Legislative Update: Wheat Growers League

By Jana Jarvis,
Oregon Wheat Grower’s League

The carefully crafted bi-partisan power sharing arrangement in the Oregon House of Representatives was severely challenged during the fifth week of the 2011 legislative session. During the budget concerns of the 2009 session business had agreed to a short-term disconnect from the federal tax code – specifically the bonus depreciation and Section 179 small business provisions – with the understanding that these would be reconnected in 2011 for Oregon income tax purposes. SB 301 was the vehicle to reconnect both the personal and business tax provisions and it had passed the Senate and was on the floor of the House on Monday, March 7th. The Governor had included these costs in his budget and it was commonly understood that these reconnect provisions were part of SB 301. After passing the House Revenue Committee and on its way to the fl oor for a vote Legislative Counsel called the two co-chairs of the Revenue committee to inform them that SB 301 did not contain the business reconnect provisions. The business community and Co-chair Berger assumed that the bill would be pulled back to committee for this fi x; but Co-chair Barnhart and Democratic leader Rep. Hunt decided that the additional $100 million shouldn’t be taken off of the table and would not agree to pull the bill back to committee. That set the stage for the floor

fight that followed. Over the weekend the Governor had lobbied leadership to send the bill back to committee to find a compromise in a more private setting. On the floor Co-chair Barnhart argued for a couple of days to find a fix for the business provisions but that the individual tax credits were too important to wait for this fix. A vote on the motion to send the bill back to committee died on a party-line vote of 30-30. Then a motion was made to replace SB 301 with a Minority Report that contained the business tax provisions and many of the same legislators that had argued to send SB 301 back to committee for “further work” argued in opposition to the Minority Report. After much discussion the House voted to replace SB 301 with the Minority Report and it passed on a vote of 32-28 with two Democrats crossing over and voting with the Republicans. Most lobbyists cannot remember a Minority Report passing and while they rarely have, the certainly have never become law. Then the House voted on the new SB 301 and it passed on a vote of 41-19 – eleven Democrats crossed over and supported the newly-amended version. Within minutes the House Democratic office issued a scathing press release condemning Republicans for ruining the legislature’s attempts to take advantage of the much needed tax breaks for Oregon’s tax-paying citizens and claiming that the Senate would never concur with the new version of SB 301. In response the Senate promptly voted to suspend the rules and they voted on SB 301 the very next day – where they concurred with it unanimously! The bill was then sent promptly to the Governor’s office where he signed it into law on that Wednesday – less time than House Democrats had argued for to find a solution. Very few bills fail in a chamber’s floor session – most of the conflict is worked out in committee before a bill is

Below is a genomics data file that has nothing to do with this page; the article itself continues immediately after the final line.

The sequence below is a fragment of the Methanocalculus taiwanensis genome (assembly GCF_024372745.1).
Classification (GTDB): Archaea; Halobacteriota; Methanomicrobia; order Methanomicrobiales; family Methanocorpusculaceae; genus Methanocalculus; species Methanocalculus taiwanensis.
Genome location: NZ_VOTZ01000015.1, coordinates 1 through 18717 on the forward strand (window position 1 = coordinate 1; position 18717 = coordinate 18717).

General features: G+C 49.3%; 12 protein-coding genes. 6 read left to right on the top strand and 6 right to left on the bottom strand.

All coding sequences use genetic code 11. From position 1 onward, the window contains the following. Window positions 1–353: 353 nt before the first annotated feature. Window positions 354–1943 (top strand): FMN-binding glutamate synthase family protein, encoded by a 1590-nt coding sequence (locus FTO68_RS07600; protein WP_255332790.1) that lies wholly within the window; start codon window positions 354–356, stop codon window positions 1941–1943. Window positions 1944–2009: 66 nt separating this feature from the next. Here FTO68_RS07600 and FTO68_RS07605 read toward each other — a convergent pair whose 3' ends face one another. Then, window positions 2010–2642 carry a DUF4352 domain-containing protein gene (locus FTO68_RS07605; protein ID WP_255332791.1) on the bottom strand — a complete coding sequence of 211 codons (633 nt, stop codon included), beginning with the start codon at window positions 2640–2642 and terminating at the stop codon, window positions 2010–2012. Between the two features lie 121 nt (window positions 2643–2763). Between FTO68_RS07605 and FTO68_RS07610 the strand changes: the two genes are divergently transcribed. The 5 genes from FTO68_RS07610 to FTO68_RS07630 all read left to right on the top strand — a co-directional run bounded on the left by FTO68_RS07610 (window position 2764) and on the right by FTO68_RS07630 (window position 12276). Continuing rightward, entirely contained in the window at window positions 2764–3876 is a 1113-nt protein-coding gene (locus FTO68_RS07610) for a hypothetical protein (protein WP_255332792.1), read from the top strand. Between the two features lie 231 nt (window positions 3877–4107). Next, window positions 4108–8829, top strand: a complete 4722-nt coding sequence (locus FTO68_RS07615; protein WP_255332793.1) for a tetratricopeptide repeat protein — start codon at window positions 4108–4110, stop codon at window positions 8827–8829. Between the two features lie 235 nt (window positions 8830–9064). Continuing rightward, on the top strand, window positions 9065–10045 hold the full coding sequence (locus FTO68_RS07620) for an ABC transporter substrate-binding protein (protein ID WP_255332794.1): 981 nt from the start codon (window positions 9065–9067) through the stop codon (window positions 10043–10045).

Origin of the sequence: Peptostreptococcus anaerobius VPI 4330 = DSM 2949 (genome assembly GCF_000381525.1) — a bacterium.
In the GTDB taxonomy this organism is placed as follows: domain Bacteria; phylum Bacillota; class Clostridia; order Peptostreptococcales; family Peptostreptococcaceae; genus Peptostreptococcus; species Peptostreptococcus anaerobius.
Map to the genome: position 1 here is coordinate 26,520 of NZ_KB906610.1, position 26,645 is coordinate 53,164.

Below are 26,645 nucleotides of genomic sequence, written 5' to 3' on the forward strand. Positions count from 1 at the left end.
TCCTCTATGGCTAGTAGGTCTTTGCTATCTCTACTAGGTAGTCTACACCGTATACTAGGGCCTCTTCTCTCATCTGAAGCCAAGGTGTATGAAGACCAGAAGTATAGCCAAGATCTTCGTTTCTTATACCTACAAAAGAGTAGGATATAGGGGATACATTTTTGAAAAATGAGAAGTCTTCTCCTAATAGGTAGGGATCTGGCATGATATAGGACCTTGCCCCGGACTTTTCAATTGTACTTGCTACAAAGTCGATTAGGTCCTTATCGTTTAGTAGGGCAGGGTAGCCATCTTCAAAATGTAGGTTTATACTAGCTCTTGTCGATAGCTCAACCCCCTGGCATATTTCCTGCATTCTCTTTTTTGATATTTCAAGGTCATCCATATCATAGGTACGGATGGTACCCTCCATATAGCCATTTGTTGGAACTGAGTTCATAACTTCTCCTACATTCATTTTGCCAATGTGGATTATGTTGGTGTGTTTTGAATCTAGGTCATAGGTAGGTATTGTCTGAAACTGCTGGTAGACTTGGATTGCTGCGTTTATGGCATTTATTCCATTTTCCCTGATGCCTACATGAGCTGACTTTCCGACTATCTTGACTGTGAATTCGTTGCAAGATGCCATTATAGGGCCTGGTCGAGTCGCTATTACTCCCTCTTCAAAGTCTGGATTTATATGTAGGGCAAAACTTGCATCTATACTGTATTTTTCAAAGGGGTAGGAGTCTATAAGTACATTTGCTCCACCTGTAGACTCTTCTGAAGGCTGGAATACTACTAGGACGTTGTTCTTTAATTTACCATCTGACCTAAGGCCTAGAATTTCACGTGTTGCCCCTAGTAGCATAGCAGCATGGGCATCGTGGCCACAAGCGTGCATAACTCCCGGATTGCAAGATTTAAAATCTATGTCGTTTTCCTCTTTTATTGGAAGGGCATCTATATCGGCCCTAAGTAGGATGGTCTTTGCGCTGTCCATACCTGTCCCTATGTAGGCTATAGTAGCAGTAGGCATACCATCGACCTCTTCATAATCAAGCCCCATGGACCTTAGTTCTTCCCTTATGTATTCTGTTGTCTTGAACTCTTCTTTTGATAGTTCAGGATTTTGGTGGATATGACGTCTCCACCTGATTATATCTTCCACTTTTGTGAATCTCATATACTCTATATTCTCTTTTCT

sent to the floor for a vote. The following Monday (must be something about Mondays!) a bill to modify the requirements surrounding charter schools lost in a partisan floor fight allowing Democrats a huge win for the week. OSU’s Statewide Public Service Programs funding will be a part of their budget discussions in the coming weeks. With state revenues falling some of these programs are at risk and the natural resource industry (wheat included) is meeting with members of the budgeting and policy committees that are charged with prioritizing and funding this program. Every ten years the legislature is charged with drawing new maps to determine legislative and congressional districts in Oregon. The Redistricting Committee met in LaGrande and Burns this past Friday to hear from constituents in Eastern Oregon. These hearings will continue around the state over the next few weeks. If the legislature is unable to develop a consensus plan, the task will fall to Oregon’s Secretary of State – as it has over the past couple of decades. Most hope that the consensus attitude of this legislative session (with a couple of exceptions) will allow legislators to devise a plan that is void of partisan perspectives when drawing these lines.

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